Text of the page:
"Our federal customers have a whole lot of work to do. The good news is that industry is ready to support these efforts."
I bring all that up to make this point: Our federal customers have a whole lot of work to do. The good news is that industry is ready to support these efforts. Zero-trust compliance does not require new technologies to be created. Everything needed for implementation is already available in the current market. In fact, many of the tools needed to implement a zero-trust compliant solution already exist within federal customer environments. What is needed is compliant configuration and integration, improved governance, and movement toward dynamic policy creation and enforcement. It’s no small task, but our industry is equipped to help make it happen.
Q: What sets ECS apart from other service providers when it comes to zero-trust?
"ECS uniquely well-positioned to aid our customers on their journey toward zero-trust maturity."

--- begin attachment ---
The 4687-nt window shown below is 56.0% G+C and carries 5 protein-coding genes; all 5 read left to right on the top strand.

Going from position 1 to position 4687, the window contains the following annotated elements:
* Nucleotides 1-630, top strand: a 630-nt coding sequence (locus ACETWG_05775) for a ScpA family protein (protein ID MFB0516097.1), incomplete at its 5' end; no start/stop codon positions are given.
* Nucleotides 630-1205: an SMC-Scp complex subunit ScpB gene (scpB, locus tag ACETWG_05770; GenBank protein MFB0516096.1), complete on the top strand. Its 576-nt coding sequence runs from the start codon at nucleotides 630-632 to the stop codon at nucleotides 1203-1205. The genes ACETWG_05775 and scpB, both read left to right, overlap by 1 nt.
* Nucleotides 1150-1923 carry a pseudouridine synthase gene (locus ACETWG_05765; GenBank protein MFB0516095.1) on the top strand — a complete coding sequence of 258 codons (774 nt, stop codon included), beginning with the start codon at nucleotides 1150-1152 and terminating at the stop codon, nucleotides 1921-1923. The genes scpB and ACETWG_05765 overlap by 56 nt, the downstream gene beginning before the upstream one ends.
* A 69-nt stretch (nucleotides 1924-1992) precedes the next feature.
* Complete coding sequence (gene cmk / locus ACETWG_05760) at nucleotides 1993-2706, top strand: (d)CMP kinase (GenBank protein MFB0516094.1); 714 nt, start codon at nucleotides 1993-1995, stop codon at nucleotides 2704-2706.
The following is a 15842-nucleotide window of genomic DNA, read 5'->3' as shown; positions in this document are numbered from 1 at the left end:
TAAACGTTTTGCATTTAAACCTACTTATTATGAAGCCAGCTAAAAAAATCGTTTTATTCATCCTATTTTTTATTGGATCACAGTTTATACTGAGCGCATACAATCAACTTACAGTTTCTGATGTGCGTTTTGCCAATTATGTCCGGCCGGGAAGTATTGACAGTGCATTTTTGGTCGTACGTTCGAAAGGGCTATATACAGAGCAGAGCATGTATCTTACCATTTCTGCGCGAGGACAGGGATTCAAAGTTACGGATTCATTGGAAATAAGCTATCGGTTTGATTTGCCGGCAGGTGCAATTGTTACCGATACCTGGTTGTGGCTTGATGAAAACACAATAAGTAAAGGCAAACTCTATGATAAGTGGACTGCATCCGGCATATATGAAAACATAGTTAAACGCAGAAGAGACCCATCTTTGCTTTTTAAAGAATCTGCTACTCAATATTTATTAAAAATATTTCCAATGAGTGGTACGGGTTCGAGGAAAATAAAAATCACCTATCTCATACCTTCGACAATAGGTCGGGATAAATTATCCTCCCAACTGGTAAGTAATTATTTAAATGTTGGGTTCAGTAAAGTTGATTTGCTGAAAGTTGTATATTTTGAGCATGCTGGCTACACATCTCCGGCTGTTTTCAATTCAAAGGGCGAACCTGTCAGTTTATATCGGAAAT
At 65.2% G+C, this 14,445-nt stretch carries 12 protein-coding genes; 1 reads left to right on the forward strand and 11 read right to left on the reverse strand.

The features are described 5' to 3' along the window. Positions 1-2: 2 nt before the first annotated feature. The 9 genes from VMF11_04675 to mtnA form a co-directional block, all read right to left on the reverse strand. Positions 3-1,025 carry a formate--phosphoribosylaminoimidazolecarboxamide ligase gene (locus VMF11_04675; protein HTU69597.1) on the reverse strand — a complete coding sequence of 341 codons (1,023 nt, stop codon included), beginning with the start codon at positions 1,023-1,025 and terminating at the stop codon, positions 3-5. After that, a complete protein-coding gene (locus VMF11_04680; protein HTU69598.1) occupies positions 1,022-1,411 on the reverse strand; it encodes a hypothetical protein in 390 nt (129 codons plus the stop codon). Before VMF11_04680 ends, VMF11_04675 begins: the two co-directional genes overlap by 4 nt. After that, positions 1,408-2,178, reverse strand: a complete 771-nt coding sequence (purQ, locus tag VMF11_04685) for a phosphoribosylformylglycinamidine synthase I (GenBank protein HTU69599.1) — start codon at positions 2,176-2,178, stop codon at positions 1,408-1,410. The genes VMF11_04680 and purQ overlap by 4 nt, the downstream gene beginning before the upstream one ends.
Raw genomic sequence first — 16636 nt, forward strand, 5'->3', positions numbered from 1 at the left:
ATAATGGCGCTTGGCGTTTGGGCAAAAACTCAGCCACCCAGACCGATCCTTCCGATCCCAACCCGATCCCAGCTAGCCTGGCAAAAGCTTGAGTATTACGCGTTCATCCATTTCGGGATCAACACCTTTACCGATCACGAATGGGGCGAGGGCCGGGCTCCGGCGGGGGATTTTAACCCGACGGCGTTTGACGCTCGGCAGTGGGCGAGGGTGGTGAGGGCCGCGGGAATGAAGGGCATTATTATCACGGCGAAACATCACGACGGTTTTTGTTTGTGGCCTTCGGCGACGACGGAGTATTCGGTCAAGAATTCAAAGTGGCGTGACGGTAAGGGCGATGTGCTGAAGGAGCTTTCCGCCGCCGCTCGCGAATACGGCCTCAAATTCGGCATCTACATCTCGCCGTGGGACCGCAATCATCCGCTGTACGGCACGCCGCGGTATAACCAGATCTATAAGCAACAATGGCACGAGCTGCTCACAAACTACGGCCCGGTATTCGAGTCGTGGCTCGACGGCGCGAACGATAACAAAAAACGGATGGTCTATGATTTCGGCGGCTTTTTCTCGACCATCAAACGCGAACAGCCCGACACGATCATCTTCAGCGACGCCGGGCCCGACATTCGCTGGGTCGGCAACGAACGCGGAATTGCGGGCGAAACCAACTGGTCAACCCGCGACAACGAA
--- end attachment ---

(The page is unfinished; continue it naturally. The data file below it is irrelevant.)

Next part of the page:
A: Our breadth and depth of experience across cybersecurity. ECS has multiple programs supporting each of the five core pillars and three cross-cutting capabilities found in the ZT Maturity Model, enabling us to address a customer’s zero trust needs holistically. We have programs of extreme depth in each of these pillars, as well. For example, our Army Endpoint Security Solution (AESS) program delivers endpoint protection to more than 800,000 Army endpoints — a depth of implementation of device pillar capabilities that is almost unmatched in the industry. Or consider a program like CDM and its utility in implementing the visibility and analytics cross-cutting capability. This breadth and depth of expertise is what makes ECS uniquely well-positioned to aid our customers on their journey toward zero-trust maturity.